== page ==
They are the three tactics at the heart of developing a completely Australian supply chain for Melbourne startup, She Lion

22 SMEs come together to create much-needed magic (and hope) in lockdown 

Amongst the misery of COVID-19, this is a story of hope, of how businesses from Melbourne and Sydney banded together to support one another to raise awareness about Australian manufacturing and slow fashion. Together these inspirational entrepreneurs created a product that brings much-needed magic to its wearers and supports local businesses. 

Over 12 months and multiple lockdowns (including one complete standstill) She Lion, spearheaded a project that sourced and recruited 22 local makers and suppliers to create: 

  • 100 per cent cotton, 
  • Australian milled and manufactured, 
  • Melbourne soft-washed, dyed, sampled, graded, screen printed, embroidered, constructed and sewn, sweatshirts,

emblazoned with the words “Actually, I Can” and “Support Local”

Australian small business is suffering; how can you help?
Kate Dillion, Founder and Creative Director of She Lion Group, Sam Penninger, Director of Rufus + Copper Photography. Image Credit: She Lion

Determined to reveal what really goes on behind the ‘Add to Cart’ button and lift up as many other local businesses as possible, this journey became about so much more than a product – it’s a story about grit, resilience, and an amazing community of business owners coming together to support one another to send a powerful message.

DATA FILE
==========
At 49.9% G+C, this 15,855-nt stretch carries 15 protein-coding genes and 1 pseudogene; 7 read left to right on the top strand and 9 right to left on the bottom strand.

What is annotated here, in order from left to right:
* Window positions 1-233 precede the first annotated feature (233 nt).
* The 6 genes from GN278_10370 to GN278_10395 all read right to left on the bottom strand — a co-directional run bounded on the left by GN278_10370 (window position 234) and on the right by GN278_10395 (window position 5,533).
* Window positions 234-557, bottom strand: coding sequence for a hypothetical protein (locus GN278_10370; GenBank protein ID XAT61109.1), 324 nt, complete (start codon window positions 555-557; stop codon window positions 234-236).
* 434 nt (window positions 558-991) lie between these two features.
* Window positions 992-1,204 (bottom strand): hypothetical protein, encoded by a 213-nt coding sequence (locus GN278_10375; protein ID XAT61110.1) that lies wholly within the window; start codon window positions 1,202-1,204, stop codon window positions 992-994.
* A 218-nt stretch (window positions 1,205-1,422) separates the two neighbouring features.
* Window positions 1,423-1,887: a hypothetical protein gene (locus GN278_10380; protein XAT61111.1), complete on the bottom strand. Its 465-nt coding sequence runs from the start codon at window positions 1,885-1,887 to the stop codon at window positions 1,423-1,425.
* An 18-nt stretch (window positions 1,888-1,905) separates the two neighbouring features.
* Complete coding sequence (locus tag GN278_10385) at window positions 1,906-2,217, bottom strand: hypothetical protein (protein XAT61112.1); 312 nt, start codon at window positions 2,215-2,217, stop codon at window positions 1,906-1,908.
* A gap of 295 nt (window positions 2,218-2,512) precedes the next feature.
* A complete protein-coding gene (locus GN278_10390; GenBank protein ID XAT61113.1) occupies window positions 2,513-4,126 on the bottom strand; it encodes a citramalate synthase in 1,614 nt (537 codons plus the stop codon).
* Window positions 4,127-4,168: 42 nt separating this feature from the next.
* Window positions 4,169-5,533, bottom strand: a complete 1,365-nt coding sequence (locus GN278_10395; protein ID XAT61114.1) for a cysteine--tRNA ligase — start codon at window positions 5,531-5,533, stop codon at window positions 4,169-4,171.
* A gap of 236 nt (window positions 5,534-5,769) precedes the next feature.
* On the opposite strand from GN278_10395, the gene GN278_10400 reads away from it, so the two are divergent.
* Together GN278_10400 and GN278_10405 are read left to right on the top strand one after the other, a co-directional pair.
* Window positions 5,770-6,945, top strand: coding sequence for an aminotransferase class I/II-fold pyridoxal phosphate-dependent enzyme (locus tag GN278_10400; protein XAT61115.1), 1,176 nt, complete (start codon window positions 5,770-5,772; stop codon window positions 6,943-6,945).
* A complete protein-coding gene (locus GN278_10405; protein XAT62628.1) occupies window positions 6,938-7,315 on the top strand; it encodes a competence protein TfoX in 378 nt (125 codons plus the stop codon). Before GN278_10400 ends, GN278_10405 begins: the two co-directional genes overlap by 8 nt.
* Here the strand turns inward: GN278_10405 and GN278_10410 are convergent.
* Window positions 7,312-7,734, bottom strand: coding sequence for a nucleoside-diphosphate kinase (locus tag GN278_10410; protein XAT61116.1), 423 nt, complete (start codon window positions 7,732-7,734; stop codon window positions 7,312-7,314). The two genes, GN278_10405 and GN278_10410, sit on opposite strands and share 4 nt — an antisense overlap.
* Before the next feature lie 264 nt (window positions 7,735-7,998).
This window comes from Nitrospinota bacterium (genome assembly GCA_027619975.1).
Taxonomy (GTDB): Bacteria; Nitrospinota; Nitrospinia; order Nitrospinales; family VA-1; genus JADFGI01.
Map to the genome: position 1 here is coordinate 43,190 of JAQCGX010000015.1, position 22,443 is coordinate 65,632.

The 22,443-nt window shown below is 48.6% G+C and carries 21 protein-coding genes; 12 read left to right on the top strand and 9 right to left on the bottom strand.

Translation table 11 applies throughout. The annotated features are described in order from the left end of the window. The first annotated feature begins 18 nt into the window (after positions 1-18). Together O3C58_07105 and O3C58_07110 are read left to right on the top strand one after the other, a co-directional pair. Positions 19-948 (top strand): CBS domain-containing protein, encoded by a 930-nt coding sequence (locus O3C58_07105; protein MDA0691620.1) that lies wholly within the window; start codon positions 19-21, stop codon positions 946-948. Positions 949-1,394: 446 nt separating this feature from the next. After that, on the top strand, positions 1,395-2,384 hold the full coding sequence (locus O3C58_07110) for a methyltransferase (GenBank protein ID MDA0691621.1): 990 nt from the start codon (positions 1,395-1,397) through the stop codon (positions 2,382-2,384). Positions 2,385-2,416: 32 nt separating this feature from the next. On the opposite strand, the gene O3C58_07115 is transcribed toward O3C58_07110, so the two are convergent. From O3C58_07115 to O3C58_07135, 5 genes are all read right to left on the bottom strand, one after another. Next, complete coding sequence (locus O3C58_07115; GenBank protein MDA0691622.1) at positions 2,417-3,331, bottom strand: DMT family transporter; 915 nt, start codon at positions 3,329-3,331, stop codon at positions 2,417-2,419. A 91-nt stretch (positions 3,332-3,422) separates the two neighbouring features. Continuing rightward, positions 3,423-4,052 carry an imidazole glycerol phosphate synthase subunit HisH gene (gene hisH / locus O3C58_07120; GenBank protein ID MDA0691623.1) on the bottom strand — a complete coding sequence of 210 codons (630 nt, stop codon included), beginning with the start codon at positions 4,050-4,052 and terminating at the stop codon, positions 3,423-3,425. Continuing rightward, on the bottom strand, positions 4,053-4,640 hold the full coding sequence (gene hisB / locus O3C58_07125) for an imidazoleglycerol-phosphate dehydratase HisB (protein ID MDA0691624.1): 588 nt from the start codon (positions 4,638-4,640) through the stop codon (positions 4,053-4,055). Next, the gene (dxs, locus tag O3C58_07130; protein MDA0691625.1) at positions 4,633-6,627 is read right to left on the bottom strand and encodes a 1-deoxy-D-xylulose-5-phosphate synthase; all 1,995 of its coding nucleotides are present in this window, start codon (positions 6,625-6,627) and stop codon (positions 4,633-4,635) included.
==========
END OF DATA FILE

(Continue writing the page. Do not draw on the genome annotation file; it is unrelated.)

The average consumer knows very little about manufacturing garments. So many processes involved are unseen, often occurring offshore. To truly ‘Support Local’, every element in the manufacturing of the sweatshirts possible was kept in Melbourne.

Despite many logistical delays, stage 4 restrictions, naysayers, remote working challenges, small children at home, and everything else that lockdowns threw at us, we remained true to our mission because supporting locals is personal and, actually… together, we can.

You can view the entire journey of how 22 small businesses banded together to truly support locals and help each other succeed through the pandemic downturn here.

Read more: The big impact of small business

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Kate Dillion

Kate Dillion

Kate Dillon is the founding director of She Lion bags: www.SheLion.com.au. She is a dual-qualified lawyer (Australia and New York, USA), holding an LLB (Hons) / BA (distinction), and an MLM Commercial Law (IP). Kate has completed various innovation strategy and design thinking executive courses, including training with Inventium Pty Ltd, Echos School of Design Thinking, Stanford d.school and IDEO. Kate is a graduate and member of the AICD, and a certified Agile Practitioner (DSDM). Kate has completed the Executive Program in Women’s Leadership at Stanford and holds an Executive Certificate in Strategy and Innovation from MIT in Boston.